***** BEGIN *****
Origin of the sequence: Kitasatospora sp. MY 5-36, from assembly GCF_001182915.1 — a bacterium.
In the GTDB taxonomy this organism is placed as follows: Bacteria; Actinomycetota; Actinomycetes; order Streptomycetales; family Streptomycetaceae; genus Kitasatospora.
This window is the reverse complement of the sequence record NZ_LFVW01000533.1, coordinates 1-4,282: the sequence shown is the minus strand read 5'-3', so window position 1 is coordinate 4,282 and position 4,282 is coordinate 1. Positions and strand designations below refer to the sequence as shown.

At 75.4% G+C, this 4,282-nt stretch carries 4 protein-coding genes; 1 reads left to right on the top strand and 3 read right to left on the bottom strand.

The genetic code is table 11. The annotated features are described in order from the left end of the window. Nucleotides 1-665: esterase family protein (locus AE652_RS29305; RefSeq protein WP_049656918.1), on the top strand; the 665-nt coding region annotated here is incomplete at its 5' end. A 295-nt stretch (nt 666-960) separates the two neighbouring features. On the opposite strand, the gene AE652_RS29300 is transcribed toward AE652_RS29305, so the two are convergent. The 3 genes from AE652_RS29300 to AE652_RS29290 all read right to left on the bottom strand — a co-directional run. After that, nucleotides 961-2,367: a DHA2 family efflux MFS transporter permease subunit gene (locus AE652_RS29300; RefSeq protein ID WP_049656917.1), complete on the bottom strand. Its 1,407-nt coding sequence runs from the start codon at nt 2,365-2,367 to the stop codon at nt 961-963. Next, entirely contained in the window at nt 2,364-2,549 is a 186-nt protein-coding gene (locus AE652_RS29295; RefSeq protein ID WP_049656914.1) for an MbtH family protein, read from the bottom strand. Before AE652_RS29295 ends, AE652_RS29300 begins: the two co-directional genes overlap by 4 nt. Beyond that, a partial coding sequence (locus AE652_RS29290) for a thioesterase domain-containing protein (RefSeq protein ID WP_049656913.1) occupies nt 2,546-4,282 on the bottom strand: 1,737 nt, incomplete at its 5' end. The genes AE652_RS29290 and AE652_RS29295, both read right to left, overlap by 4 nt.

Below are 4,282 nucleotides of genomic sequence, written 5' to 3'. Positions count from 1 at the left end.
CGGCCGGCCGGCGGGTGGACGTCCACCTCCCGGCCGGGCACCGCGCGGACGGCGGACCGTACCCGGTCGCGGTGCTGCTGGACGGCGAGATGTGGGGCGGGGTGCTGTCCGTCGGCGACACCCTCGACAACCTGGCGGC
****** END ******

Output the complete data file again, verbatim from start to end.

Origin of the sequence: Kitasatospora sp. MY 5-36, from assembly GCF_001182915.1 — a bacterium.
In the GTDB taxonomy this organism is placed as follows: Bacteria; Actinomycetota; Actinomycetes; order Streptomycetales; family Streptomycetaceae; genus Kitasatospora.
This window is the reverse complement of the sequence record NZ_LFVW01000533.1, coordinates 1-4,282: the sequence shown is the minus strand read 5'-3', so window position 1 is coordinate 4,282 and position 4,282 is coordinate 1. Positions and strand designations below refer to the sequence as shown.

At 75.4% G+C, this 4,282-nt stretch carries 4 protein-coding genes; 1 reads left to right on the top strand and 3 read right to left on the bottom strand.

The genetic code is table 11. The annotated features are described in order from the left end of the window. Nucleotides 1-665: esterase family protein (locus AE652_RS29305; RefSeq protein WP_049656918.1), on the top strand; the 665-nt coding region annotated here is incomplete at its 5' end. A 295-nt stretch (nt 666-960) separates the two neighbouring features. On the opposite strand, the gene AE652_RS29300 is transcribed toward AE652_RS29305, so the two are convergent. The 3 genes from AE652_RS29300 to AE652_RS29290 all read right to left on the bottom strand — a co-directional run. After that, nucleotides 961-2,367: a DHA2 family efflux MFS transporter permease subunit gene (locus AE652_RS29300; RefSeq protein ID WP_049656917.1), complete on the bottom strand. Its 1,407-nt coding sequence runs from the start codon at nt 2,365-2,367 to the stop codon at nt 961-963. Next, entirely contained in the window at nt 2,364-2,549 is a 186-nt protein-coding gene (locus AE652_RS29295; RefSeq protein ID WP_049656914.1) for an MbtH family protein, read from the bottom strand. Before AE652_RS29295 ends, AE652_RS29300 begins: the two co-directional genes overlap by 4 nt. Beyond that, a partial coding sequence (locus AE652_RS29290) for a thioesterase domain-containing protein (RefSeq protein ID WP_049656913.1) occupies nt 2,546-4,282 on the bottom strand: 1,737 nt, incomplete at its 5' end. The genes AE652_RS29290 and AE652_RS29295, both read right to left, overlap by 4 nt.

Below are 4,282 nucleotides of genomic sequence, written 5' to 3'. Positions count from 1 at the left end.
CGGCCGGCCGGCGGGTGGACGTCCACCTCCCGGCCGGGCACCGCGCGGACGGCGGACCGTACCCGGTCGCGGTGCTGCTGGACGGCGAGATGTGGGGCGGGGTGCTGTCCGTCGGCGACACCCTCGACAACCTGGCGGC